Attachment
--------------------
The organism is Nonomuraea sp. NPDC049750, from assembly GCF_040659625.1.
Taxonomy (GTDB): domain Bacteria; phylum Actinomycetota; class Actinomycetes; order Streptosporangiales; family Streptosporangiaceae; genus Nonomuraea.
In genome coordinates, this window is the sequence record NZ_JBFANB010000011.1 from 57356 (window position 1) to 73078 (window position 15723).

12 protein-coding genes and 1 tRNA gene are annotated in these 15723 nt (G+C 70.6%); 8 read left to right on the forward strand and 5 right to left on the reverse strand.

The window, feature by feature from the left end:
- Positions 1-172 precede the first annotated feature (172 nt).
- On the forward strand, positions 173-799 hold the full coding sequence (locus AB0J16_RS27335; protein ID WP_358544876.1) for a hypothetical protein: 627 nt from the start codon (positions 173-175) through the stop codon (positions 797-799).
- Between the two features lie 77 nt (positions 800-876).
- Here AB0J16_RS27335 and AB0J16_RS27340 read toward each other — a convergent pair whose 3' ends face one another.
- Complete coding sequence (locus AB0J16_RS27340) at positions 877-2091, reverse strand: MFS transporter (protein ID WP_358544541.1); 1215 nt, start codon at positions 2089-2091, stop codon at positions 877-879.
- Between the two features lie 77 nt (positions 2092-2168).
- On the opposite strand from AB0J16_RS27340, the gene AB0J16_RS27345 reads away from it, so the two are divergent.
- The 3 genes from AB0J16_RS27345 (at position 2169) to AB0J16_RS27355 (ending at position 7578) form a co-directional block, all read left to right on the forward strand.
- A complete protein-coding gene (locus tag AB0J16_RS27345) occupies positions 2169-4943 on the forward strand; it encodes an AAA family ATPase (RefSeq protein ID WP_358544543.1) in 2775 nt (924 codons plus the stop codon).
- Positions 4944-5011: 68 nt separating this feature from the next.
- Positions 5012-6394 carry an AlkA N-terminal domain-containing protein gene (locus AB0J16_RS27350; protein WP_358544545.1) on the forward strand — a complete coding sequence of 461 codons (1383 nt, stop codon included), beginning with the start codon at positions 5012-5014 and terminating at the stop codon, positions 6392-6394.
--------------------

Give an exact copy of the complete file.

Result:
The organism is Nonomuraea sp. NPDC049750, from assembly GCF_040659625.1.
Taxonomy (GTDB): domain Bacteria; phylum Actinomycetota; class Actinomycetes; order Streptosporangiales; family Streptosporangiaceae; genus Nonomuraea.
In genome coordinates, this window is the sequence record NZ_JBFANB010000011.1 from 57356 (window position 1) to 73078 (window position 15723).

12 protein-coding genes and 1 tRNA gene are annotated in these 15723 nt (G+C 70.6%); 8 read left to right on the forward strand and 5 right to left on the reverse strand.

The window, feature by feature from the left end:
- Positions 1-172 precede the first annotated feature (172 nt).
- On the forward strand, positions 173-799 hold the full coding sequence (locus AB0J16_RS27335; protein ID WP_358544876.1) for a hypothetical protein: 627 nt from the start codon (positions 173-175) through the stop codon (positions 797-799).
- Between the two features lie 77 nt (positions 800-876).
- Here AB0J16_RS27335 and AB0J16_RS27340 read toward each other — a convergent pair whose 3' ends face one another.
- Complete coding sequence (locus AB0J16_RS27340) at positions 877-2091, reverse strand: MFS transporter (protein ID WP_358544541.1); 1215 nt, start codon at positions 2089-2091, stop codon at positions 877-879.
- Between the two features lie 77 nt (positions 2092-2168).
- On the opposite strand from AB0J16_RS27340, the gene AB0J16_RS27345 reads away from it, so the two are divergent.
- The 3 genes from AB0J16_RS27345 (at position 2169) to AB0J16_RS27355 (ending at position 7578) form a co-directional block, all read left to right on the forward strand.
- A complete protein-coding gene (locus tag AB0J16_RS27345) occupies positions 2169-4943 on the forward strand; it encodes an AAA family ATPase (RefSeq protein ID WP_358544543.1) in 2775 nt (924 codons plus the stop codon).
- Positions 4944-5011: 68 nt separating this feature from the next.
- Positions 5012-6394 carry an AlkA N-terminal domain-containing protein gene (locus AB0J16_RS27350; protein WP_358544545.1) on the forward strand — a complete coding sequence of 461 codons (1383 nt, stop codon included), beginning with the start codon at positions 5012-5014 and terminating at the stop codon, positions 6392-6394.